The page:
By Lisa Seachrist

Washington Editor

After balking at the unfriendly market last year, Cell Therapeutics Inc. said it will go public in March with an anticancer and anti-inflammatory program based on two small molecules that exploit phospholipid chemistry.

The Seattle company registered for an initial public offering (IPO) of 3 million shares that are expected to sell for $14 to $16 each.

Underwriters are UBS Securities, of New York, Montgomery Securities, of San Francisco, and Raymond James & Associates Inc., of St. Petersburg, Fla. The underwriters will carry an option to purchase up to 450,000 shares to cover allotments.

Cell Therapeutics originally registered for an IPO in April 1996. However, they postponed the offering in hopes of a better market. In September, they withdrew their registration.

Cell Therapeutics' lead compound, Lisofylline, is being pursued as a chemotherapy adjunct and an anti-inflammatory compound. The drug modulates selective stress-activated signaling pathways that respond to cytotoxic chemotherapy regimens and radiation.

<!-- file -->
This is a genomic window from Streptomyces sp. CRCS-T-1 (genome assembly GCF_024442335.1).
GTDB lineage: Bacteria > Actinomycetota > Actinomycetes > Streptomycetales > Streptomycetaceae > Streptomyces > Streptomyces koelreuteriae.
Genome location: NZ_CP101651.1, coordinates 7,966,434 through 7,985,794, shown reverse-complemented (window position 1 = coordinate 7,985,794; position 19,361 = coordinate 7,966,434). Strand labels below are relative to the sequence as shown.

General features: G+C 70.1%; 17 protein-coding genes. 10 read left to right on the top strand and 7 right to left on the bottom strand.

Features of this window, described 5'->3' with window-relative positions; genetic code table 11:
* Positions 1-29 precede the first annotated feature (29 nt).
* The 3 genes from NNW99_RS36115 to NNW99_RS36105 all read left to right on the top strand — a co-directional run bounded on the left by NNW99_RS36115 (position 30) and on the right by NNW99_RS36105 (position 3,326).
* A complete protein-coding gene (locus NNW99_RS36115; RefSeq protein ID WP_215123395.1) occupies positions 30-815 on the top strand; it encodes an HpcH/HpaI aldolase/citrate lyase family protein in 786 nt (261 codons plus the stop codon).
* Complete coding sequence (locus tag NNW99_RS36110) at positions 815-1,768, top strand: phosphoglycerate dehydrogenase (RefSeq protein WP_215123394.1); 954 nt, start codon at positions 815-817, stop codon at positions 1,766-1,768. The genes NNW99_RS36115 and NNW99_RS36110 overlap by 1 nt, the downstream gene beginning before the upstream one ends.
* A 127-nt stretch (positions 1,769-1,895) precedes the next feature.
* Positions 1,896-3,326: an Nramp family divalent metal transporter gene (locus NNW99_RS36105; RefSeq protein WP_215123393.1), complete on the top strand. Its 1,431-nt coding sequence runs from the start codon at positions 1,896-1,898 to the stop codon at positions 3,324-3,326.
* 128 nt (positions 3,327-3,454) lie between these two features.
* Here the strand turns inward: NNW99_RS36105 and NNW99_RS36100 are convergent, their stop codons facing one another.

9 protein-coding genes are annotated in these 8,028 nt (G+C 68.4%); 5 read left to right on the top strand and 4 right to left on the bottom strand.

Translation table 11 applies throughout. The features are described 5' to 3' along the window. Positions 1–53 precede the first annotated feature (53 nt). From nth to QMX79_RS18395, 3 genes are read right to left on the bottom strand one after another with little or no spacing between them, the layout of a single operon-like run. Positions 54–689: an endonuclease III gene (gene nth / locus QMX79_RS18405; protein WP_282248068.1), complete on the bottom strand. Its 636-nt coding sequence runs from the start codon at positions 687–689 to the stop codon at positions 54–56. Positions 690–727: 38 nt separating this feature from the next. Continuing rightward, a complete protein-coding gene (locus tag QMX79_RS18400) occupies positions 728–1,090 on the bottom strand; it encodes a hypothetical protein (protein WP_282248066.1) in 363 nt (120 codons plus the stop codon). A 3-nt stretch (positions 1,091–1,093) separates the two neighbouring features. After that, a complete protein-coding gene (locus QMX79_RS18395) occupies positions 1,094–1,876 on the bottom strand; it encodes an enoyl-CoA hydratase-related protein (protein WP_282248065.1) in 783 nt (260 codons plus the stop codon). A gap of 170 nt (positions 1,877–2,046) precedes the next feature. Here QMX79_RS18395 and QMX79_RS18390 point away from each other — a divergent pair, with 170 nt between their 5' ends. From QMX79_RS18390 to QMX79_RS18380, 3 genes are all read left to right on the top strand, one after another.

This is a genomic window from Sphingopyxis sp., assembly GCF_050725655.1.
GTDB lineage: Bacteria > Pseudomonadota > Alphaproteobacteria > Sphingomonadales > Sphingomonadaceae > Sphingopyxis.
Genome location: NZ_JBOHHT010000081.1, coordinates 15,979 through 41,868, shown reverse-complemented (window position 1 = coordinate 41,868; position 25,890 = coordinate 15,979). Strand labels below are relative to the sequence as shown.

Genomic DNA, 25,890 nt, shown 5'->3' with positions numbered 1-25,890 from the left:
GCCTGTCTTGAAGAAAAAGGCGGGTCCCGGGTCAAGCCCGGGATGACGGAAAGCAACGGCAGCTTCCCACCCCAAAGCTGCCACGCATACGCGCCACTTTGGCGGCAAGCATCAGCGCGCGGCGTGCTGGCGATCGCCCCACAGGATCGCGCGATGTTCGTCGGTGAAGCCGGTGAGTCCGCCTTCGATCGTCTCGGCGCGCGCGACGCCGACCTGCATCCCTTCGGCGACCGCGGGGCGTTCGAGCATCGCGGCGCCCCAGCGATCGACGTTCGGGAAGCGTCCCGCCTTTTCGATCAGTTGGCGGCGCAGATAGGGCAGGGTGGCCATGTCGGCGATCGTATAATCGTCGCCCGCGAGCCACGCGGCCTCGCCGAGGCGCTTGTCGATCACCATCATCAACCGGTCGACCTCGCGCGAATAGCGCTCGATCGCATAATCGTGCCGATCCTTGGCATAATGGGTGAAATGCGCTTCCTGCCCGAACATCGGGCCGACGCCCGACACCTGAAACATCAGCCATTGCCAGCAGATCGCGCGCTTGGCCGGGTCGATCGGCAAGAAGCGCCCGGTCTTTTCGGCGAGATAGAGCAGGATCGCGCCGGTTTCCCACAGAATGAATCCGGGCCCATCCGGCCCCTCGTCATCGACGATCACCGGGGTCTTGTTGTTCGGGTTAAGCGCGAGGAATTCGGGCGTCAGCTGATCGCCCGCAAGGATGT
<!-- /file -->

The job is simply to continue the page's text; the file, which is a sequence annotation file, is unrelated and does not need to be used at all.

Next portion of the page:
Lisofylline is in Phase III clinical trials to test whether the drug can reduce infections and mortality in people who have undergone chemotherapy or radiation doses so high that they require bone marrow transplants. The drug is also in Phase I/II trials to reduce infections in acute myelogenous leukemia (AML) and to combat inflammation associated with trauma. Phase II/III trials are expected to begin in AML in 1997.

Cell Therapeutics has a $5 million collaboration with Johnson & Johnson to develop the product. The New Brunswick, N.J., pharmaceutical company also will purchase 300,000 shares of stock.

In addition to Lisofylline, Cell Therapeutics is developing CT-2584 to kill cancer cells that have become resistant to chemotherapy and radiation. CT-2584 is expected to enter Phase II trials in the U.S. in the second half of 1997.

The company also is developing a line of tumor-sensitizing drugs that will enhance the effectiveness of radiation for tumors that have deleted or mutated tumor suppression genes.

In the prospectus filed with the Securities & Exchange Commission, Cell Therapeutics reported having $31.2 million in cash at the end of 1996 and a net loss of $13.9 million for the year. *